The construction sector is fundamental for the Italian economy, both in terms of investments and number of employees. In 2007, the sector accounted for 11.1% of Italy’s GDP and 8.4% of the Italian workforce. During the nine years from 1998 to 2007 investments in construction in Italy grew by 29.4%, twice as much as the country’s overall GDP.
However, the growth trend stopped during the second semester of 2008, mainly because of uncertainty surrounding both the Italian and global economies. As a result, the national association of Italian contractors had to revise its estimates for 2008 to reflect a -1.1% decrease in units constructed for the whole year (whereas previously it had forecasted modest growth). New residential construction projects and public works (a segment that had already been suffering for a few years) were particularly hard hit, while the trend for residential maintenance (restructuring) and non-residential private construction projects remained positive.
In 2009, investment in construction is forecast to decrease by 1.5%, due mostly to an ongoing reduction in new residential construction projects and to a cutback in public works. The only segment that is expected to continue growing is that of residential maintenance projects, because of tax incentives for restructuring.
The ongoing positive trend of residential maintenance projects presents good opportunities for insulation materials. Italian Legislative Decrees 192/2005 and 311/2007 set new requirements for insulation that must be applied to both new and existing buildings. A recently introduced tax deduction of up to 55% of the expenses for home renovations aimed at energy conservation is also expected to broaden the market for insulation products. These recent energy saving policies, introduced by the Italian Government upon suggestion of the European Union, will create opportunities for growth in sales of insulation materials.
The construction sector in Italy lags behind that of other countries in regard to the awareness of green building issues among sector professionals, the number of green building structures actually erected and the availability of green building materials. In Italy, discussion of green building issues traditionally has evolved not in academic and political circles, but rather among associations of professionals, mostly architects, who have been trying to promote green building among policymakers. Local (city and provincial) administrations so far have been fairly receptive to green building issues, and they are increasingly including green building products and techniques in their regulatory plans. Quantitative data on green building products in Italy do not yet exist. The main reason for that is the lack of an official, stable and agreed-upon definition of what exactly belongs under “green building”. However, the trend towards green building in Italy is certainly very positive and has been accelerating in recent years.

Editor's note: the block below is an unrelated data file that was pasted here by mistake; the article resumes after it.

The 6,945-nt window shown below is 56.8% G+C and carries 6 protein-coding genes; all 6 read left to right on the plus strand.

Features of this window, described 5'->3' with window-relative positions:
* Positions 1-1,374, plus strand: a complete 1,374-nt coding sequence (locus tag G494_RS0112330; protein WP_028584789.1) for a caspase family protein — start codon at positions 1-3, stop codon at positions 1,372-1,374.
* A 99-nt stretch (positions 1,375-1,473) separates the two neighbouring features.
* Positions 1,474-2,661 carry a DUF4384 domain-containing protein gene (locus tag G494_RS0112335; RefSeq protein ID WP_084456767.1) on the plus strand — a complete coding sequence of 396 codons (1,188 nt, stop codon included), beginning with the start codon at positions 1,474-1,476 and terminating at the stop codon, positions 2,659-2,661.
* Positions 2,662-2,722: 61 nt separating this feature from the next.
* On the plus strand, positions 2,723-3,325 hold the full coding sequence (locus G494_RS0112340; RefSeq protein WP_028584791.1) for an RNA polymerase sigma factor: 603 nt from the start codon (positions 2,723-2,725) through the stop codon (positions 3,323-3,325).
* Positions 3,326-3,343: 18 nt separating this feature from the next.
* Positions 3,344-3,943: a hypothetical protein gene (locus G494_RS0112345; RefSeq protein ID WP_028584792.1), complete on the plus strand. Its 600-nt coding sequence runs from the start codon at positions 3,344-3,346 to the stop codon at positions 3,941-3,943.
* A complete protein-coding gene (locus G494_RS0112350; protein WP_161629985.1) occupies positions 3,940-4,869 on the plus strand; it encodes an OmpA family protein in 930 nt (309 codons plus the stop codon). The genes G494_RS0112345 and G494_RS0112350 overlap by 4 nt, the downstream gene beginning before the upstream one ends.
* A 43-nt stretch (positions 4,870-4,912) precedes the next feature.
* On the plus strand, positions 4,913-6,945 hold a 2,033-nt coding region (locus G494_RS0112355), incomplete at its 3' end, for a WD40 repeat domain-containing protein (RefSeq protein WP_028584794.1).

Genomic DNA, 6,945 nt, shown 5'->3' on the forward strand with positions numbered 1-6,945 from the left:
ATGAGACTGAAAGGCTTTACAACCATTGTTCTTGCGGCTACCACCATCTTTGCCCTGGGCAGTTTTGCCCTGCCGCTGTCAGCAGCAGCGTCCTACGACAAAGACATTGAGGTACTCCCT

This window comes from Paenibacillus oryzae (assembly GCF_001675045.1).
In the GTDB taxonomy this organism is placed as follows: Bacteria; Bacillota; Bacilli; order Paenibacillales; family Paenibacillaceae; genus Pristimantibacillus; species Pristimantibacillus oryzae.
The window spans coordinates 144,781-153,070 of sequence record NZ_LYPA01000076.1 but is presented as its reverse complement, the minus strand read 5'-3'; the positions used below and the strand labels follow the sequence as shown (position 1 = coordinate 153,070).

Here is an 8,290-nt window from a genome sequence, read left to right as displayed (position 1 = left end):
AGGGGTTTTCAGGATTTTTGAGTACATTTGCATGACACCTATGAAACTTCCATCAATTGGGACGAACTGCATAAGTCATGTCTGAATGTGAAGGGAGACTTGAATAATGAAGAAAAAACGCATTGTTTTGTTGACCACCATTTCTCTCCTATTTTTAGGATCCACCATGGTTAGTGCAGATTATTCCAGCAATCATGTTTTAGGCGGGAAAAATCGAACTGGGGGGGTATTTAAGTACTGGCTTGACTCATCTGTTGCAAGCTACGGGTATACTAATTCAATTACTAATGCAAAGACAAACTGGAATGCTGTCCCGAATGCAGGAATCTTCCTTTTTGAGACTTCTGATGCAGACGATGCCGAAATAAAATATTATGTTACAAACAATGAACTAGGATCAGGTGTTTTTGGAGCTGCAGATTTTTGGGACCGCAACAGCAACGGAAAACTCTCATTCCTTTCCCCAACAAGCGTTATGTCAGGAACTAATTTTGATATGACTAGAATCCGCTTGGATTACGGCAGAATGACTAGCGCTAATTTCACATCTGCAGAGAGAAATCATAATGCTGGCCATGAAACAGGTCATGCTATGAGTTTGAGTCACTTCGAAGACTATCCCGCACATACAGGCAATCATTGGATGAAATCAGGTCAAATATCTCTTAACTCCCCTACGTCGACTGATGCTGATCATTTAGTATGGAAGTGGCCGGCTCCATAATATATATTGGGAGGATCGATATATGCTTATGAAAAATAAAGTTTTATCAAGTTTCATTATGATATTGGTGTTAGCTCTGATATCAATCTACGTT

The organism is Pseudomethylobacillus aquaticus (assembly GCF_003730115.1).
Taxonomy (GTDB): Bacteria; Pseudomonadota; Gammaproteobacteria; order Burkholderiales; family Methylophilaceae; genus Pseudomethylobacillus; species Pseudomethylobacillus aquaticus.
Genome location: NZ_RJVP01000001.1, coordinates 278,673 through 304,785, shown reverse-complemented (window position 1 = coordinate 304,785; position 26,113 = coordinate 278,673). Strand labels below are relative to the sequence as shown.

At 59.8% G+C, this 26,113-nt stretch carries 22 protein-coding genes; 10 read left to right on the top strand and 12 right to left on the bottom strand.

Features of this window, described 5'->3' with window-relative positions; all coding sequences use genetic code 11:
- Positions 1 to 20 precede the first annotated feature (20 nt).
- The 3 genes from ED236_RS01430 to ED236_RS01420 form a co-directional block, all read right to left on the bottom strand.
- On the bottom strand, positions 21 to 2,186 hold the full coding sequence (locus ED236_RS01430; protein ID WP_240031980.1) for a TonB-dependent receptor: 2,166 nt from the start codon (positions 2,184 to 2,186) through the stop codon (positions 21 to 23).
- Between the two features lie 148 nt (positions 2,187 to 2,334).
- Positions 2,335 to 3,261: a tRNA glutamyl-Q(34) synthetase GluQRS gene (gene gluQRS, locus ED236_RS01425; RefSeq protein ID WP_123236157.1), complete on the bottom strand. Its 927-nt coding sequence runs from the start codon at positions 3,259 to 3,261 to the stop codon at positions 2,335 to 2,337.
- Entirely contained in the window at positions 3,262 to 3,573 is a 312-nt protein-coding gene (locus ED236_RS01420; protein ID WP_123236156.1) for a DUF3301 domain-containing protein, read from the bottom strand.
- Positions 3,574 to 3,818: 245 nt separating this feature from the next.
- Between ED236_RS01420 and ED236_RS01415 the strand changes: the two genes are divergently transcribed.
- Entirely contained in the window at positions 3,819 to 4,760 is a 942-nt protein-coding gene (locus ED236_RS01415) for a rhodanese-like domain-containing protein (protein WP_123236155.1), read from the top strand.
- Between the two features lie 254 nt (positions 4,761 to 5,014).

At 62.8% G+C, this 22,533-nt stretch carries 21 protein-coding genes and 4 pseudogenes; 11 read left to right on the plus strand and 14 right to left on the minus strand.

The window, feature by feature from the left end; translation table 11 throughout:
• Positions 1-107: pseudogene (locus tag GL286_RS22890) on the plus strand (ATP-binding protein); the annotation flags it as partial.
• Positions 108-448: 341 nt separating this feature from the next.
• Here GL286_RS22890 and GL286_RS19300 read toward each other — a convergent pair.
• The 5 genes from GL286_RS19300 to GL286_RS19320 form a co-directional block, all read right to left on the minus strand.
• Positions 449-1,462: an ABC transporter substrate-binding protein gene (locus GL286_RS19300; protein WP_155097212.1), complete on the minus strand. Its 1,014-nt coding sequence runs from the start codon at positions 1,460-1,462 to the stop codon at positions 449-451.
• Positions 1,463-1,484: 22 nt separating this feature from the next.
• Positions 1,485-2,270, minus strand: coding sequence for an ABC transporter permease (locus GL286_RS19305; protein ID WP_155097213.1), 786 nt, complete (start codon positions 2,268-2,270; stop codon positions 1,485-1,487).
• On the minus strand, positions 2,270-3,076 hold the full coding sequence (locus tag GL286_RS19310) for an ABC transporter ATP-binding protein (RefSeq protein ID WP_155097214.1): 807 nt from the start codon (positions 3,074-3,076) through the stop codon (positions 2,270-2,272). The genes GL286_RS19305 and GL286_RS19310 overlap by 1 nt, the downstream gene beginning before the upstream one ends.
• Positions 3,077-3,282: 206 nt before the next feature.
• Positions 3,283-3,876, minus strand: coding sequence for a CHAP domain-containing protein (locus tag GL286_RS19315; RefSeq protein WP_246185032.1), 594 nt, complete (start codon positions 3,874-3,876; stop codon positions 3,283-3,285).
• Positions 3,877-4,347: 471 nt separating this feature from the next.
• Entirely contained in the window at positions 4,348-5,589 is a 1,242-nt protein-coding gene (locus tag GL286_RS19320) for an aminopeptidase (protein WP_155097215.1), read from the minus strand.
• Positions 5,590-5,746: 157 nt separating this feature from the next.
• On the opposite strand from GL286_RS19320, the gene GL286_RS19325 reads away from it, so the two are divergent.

Planned short term infrastructure works by the Italian Government:
Although the Italian Government has reduced funding for new infrastructure for 2009 by as much as 14.2% vis-à-vis 2008, the plan is still to devote 16.6 billion Euros to the construction of much needed infrastructure. Out of the above amount, about 7.3 billion Euros can be classified as “new financing” by the State and have been recently (December 2008) authorized; the remainder of the amount had already been set aside during 2007 and concerns mostly highway works. The Government is expected to approve the final versions of those projects in early 2009.
Out of the 7.3 billion Euros in new financing, 2.5 billion had already been earmarked for the State-owned Italian Railway and Shipping companies as well as for the national road and highway network. The remaining 4.8 billion Euros will be devoted to works in the Southern (4 billion Euros) and in the Northern and Central (800 million Euros) parts of Italy. Northern Italy is also expected to receive an additional 1.5 billion Euros in financing, as well as 800 million Euros that have already been earmarked for the project intended to protect the city of Venice from floods. While financing for single infrastructure works has not yet been assigned, it is already possible to identify some of the priority works:
In Southern Italy the Salerno – Reggio Calabria highway, the Jonica main road, the Messina – Catania railroad, a few waterwork projects, as well as the subways in Naples and in Palermo.
In Northern and Central Italy, two main groups of works compete for funding: the Expo 2015, which will be held in Milan, and a few strategic railroad projects that are ready and waiting for funding.